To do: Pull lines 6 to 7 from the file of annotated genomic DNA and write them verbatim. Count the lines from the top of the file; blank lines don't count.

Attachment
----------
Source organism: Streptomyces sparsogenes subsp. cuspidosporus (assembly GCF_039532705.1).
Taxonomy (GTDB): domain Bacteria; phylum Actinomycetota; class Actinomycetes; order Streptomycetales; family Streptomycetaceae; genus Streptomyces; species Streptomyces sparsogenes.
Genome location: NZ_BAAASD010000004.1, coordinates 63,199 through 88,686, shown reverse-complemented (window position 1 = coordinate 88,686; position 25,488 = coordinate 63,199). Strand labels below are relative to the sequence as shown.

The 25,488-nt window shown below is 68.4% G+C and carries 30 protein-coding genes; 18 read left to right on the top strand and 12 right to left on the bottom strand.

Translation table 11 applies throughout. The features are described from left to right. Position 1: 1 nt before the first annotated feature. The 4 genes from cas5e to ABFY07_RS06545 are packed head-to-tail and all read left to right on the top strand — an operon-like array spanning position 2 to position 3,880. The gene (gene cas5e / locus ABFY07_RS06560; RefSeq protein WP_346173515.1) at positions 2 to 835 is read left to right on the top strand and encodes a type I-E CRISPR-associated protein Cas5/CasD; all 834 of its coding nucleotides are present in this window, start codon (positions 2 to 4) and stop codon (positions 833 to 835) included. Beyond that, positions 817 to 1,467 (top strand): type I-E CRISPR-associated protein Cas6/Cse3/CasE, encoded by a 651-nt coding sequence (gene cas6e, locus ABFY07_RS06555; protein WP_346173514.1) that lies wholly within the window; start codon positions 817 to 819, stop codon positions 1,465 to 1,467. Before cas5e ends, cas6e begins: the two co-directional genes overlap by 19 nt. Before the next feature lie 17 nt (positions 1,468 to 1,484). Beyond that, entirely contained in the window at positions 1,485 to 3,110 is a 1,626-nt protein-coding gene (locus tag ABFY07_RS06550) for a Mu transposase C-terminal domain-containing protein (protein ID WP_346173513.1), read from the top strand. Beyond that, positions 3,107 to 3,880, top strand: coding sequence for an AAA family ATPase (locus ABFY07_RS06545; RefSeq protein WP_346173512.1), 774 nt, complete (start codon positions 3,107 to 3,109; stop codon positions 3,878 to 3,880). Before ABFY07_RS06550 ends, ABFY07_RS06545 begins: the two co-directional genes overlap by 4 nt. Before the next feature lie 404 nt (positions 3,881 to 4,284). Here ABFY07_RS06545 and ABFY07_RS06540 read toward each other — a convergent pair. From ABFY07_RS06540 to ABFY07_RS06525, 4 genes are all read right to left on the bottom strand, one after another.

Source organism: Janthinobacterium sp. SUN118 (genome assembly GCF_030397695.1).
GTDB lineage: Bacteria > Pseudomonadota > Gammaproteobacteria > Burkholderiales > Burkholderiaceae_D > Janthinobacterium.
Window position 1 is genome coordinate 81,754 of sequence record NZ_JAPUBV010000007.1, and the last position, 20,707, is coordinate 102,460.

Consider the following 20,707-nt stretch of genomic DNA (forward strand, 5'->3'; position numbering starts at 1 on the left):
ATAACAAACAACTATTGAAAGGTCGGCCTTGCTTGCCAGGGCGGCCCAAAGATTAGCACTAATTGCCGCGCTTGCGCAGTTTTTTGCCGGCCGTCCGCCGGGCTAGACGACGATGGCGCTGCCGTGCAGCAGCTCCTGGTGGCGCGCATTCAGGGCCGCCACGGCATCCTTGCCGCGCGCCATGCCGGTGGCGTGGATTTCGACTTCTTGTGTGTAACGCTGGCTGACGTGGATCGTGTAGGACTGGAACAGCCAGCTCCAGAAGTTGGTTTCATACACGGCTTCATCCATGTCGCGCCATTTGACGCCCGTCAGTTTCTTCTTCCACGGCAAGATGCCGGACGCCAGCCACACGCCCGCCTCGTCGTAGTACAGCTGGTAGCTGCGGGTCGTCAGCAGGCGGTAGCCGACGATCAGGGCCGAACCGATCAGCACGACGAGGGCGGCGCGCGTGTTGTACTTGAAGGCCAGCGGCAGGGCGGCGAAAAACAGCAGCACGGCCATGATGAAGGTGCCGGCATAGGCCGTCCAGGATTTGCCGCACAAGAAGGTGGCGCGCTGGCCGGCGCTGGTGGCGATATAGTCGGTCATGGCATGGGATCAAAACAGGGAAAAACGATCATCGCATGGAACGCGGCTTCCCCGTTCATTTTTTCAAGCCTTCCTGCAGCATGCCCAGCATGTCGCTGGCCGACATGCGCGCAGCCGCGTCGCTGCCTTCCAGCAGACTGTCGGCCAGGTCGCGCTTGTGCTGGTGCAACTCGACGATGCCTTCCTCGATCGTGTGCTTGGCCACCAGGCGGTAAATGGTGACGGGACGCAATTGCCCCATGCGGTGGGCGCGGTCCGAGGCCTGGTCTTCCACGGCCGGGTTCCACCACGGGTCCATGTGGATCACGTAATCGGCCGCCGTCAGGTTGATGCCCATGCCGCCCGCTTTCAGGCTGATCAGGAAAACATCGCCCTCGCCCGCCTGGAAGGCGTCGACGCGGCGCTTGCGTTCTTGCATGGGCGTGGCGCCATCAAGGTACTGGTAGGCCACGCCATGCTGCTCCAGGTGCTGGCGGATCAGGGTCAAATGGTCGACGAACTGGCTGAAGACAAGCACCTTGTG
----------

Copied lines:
Source organism: Janthinobacterium sp. SUN118 (genome assembly GCF_030397695.1).
GTDB lineage: Bacteria > Pseudomonadota > Gammaproteobacteria > Burkholderiales > Burkholderiaceae_D > Janthinobacterium.